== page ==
5. Write a program `hotel-surcharge` which consumes hotel information and produces the total charge for that hotel request (for all nights). One night starts at \$109 for a double and \$89 for a king at a 2-star hotel. Rates go up \$30 per night for each room type for each additional star (so a 4-star king room should cost \$149 a night). Compute the charges based on the formula given, rather than by explicitly coding in the rates for each room-type and star combination.

6. Write a program `fees-due` which consumes a conference registrant structure and produces the total fees due for the registration. The total fees should include the registration fee, hotel surcharge, and \$40 if the person plans to attend the banquet.

7. Write a program `upgrade-hotel`, which consumes a conference registration (not a hotel info) and a number (new number of hotel stars) and returns a conference registration. If the given number is larger than the number of hotel stars currently requested, the produced registration has the new number of hotel stars (and all other information the same). Otherwise, all of the information in the produced registration should be the same as in the given registration.

Evaluating Scheme Programs

Evaluate each of the following expressions by hand (use the rules covered in class, which match those of Beginner level). Show every step. In each expression, indicate the subexpression that is evaluated to obtain the next expression. For example:
```        (sqrt (+ (* 3 3) (* 4 4)))
^^^^^^^
= (sqrt (+ 9 (* 4 4)))
^^^^^^^
= (sqrt (+ 9 16))
^^^^^^^^
= (sqrt 25)
^^^^^^^^^
= 5
```
If an expression would result in an error, show all of the steps up to the error, then indicate the error message you'd get (error messages don't need to be verbatim, as long as they convey the right kind of error). You can use the Stepper to check your answers, but do the problem manually first to make sure you understand how Scheme works.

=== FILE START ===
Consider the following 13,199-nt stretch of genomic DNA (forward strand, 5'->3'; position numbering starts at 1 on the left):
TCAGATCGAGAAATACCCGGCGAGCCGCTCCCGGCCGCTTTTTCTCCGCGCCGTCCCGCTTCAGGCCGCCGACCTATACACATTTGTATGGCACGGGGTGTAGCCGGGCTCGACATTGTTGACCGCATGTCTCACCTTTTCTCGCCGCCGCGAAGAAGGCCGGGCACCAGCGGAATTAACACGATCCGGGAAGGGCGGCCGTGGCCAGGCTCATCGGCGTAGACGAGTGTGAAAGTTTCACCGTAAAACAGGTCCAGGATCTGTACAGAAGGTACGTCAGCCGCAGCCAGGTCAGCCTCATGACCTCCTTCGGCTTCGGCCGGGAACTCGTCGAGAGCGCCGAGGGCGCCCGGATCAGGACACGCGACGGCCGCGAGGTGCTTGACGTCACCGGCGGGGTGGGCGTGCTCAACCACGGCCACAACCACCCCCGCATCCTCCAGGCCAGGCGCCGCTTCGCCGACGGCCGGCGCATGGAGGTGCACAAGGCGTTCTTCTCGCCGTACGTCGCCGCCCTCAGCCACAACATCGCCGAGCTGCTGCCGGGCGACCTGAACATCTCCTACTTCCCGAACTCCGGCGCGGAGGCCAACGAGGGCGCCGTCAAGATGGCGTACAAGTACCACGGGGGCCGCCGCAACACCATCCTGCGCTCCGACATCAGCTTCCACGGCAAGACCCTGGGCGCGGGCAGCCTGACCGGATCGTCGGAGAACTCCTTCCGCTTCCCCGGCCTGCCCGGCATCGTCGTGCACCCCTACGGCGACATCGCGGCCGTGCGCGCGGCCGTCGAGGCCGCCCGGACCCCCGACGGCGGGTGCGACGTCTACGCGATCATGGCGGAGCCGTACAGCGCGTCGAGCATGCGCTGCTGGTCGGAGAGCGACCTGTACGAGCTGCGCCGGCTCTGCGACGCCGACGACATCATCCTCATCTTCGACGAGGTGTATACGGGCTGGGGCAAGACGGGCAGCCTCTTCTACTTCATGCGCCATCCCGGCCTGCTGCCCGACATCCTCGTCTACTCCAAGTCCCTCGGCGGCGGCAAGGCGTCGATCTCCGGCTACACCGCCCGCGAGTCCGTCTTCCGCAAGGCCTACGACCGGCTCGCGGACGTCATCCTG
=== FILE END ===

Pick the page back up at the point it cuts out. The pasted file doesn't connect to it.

1. ` (/ (- (* 16 16) (double a)) 2)` where double is defined as `(define (double n) (* n 2))`

2. `(or (< 7 2) (and (= 15 (- 18 3)) (> 8 4)))`

3. `(and (+ 9 -1) false)`

4. `(registration-rate 'member)` [use your own registration-rate program and replace 'member with "member" if your program expects ]

Debugging Scheme Programs

For each of the following DrScheme error messages (from Beginner language level), describe what code that produces this error message would look like and provide a small illustrative example of code that would yield this error. Your description should not simply restate the error message!
1. cond: expected a clause with a question and answer, but found a clause with only one part

2. reference to undefined identifier: x

3. function call: expected a defined name or a primitive operation name after an open parenthesis, but found a number

What to Turn In

Turn in a single file hwk1.ss or hwk1.scm containing all code and documentation for this assignment (there is something to turn in for every part). Make sure that both students' names are in a comment at the top of the file.